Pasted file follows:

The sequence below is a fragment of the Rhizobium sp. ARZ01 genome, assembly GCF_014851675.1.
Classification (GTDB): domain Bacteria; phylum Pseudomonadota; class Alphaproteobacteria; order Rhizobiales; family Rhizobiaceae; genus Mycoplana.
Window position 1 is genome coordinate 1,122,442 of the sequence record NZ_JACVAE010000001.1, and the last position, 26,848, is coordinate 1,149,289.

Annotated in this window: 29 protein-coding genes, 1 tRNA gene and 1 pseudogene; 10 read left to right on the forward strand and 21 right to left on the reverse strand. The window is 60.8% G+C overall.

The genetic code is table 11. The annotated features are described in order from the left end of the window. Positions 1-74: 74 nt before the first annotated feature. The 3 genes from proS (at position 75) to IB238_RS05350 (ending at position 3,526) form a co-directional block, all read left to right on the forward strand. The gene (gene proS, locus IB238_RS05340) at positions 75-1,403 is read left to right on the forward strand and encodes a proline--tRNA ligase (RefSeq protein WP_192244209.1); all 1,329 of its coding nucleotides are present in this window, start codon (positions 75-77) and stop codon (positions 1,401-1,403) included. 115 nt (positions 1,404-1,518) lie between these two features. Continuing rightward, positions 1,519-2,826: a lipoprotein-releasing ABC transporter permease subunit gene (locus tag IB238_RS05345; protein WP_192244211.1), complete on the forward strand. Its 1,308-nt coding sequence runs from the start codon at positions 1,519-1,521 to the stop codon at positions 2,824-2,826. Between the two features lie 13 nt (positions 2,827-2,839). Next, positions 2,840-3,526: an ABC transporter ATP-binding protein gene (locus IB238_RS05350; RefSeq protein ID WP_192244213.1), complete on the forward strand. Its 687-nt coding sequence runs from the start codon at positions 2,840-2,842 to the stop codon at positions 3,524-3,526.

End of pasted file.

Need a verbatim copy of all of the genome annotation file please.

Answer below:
The sequence below is a fragment of the Rhizobium sp. ARZ01 genome, assembly GCF_014851675.1.
Classification (GTDB): domain Bacteria; phylum Pseudomonadota; class Alphaproteobacteria; order Rhizobiales; family Rhizobiaceae; genus Mycoplana.
Window position 1 is genome coordinate 1,122,442 of the sequence record NZ_JACVAE010000001.1, and the last position, 26,848, is coordinate 1,149,289.

Annotated in this window: 29 protein-coding genes, 1 tRNA gene and 1 pseudogene; 10 read left to right on the forward strand and 21 right to left on the reverse strand. The window is 60.8% G+C overall.

The genetic code is table 11. The annotated features are described in order from the left end of the window. Positions 1-74: 74 nt before the first annotated feature. The 3 genes from proS (at position 75) to IB238_RS05350 (ending at position 3,526) form a co-directional block, all read left to right on the forward strand. The gene (gene proS, locus IB238_RS05340) at positions 75-1,403 is read left to right on the forward strand and encodes a proline--tRNA ligase (RefSeq protein WP_192244209.1); all 1,329 of its coding nucleotides are present in this window, start codon (positions 75-77) and stop codon (positions 1,401-1,403) included. 115 nt (positions 1,404-1,518) lie between these two features. Continuing rightward, positions 1,519-2,826: a lipoprotein-releasing ABC transporter permease subunit gene (locus tag IB238_RS05345; protein WP_192244211.1), complete on the forward strand. Its 1,308-nt coding sequence runs from the start codon at positions 1,519-1,521 to the stop codon at positions 2,824-2,826. Between the two features lie 13 nt (positions 2,827-2,839). Next, positions 2,840-3,526: an ABC transporter ATP-binding protein gene (locus IB238_RS05350; RefSeq protein ID WP_192244213.1), complete on the forward strand. Its 687-nt coding sequence runs from the start codon at positions 2,840-2,842 to the stop codon at positions 3,524-3,526.